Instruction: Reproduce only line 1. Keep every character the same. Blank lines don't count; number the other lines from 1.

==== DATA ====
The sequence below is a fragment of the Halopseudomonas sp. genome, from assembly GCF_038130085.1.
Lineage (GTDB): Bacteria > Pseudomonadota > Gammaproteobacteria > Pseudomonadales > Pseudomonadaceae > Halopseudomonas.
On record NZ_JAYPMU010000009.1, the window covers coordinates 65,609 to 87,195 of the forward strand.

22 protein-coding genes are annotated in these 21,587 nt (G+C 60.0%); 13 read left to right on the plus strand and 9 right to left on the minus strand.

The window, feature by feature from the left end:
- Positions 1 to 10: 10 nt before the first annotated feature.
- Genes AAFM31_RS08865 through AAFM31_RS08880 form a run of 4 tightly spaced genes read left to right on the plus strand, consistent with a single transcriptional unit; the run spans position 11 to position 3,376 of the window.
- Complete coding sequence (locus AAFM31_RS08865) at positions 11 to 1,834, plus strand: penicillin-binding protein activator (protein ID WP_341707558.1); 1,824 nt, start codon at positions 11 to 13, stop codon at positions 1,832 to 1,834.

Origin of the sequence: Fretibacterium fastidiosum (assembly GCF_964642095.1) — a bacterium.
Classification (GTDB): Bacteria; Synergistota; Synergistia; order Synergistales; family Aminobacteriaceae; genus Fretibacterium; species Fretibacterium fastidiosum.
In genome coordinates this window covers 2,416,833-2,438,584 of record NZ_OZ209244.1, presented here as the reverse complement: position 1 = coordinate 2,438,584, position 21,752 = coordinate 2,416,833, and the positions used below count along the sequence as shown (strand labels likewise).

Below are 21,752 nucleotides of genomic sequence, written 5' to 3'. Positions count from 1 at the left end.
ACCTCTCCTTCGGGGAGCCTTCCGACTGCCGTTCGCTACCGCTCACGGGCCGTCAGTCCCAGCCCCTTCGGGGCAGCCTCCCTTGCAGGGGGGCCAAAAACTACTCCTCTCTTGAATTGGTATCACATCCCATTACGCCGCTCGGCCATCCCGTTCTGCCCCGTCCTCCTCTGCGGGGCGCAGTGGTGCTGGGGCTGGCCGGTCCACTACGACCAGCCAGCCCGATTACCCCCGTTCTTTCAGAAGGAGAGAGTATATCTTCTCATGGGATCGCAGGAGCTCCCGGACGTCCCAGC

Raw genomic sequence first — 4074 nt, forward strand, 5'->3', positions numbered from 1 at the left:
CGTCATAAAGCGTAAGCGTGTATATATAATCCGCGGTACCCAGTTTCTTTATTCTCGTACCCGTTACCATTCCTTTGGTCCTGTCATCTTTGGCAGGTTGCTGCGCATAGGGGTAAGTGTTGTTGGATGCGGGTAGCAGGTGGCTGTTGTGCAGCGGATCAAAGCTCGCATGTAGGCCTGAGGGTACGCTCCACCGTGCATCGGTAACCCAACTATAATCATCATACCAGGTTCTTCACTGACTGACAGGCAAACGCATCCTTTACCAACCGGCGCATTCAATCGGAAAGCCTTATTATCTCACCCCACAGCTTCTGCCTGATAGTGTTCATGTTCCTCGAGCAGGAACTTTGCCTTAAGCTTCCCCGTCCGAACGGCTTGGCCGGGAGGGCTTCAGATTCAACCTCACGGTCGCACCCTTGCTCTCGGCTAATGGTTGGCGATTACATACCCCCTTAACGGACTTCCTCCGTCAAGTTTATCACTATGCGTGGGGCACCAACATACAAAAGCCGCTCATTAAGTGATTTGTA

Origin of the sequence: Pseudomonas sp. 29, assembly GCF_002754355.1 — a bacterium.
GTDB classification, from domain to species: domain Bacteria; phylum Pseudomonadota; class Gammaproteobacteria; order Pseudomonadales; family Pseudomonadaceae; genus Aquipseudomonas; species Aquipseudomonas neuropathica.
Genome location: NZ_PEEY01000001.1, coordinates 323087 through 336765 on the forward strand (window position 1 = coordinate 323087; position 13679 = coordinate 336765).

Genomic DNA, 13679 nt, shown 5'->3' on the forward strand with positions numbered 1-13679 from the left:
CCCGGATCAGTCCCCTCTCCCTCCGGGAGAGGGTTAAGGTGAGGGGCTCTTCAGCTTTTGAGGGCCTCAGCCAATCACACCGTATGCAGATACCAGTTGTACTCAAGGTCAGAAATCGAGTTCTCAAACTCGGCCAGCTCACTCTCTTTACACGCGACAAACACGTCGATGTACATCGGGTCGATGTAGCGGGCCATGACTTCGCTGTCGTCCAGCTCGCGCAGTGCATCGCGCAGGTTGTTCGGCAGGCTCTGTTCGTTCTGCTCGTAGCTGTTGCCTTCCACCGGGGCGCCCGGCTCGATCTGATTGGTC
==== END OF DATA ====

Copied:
The sequence below is a fragment of the Halopseudomonas sp. genome, from assembly GCF_038130085.1.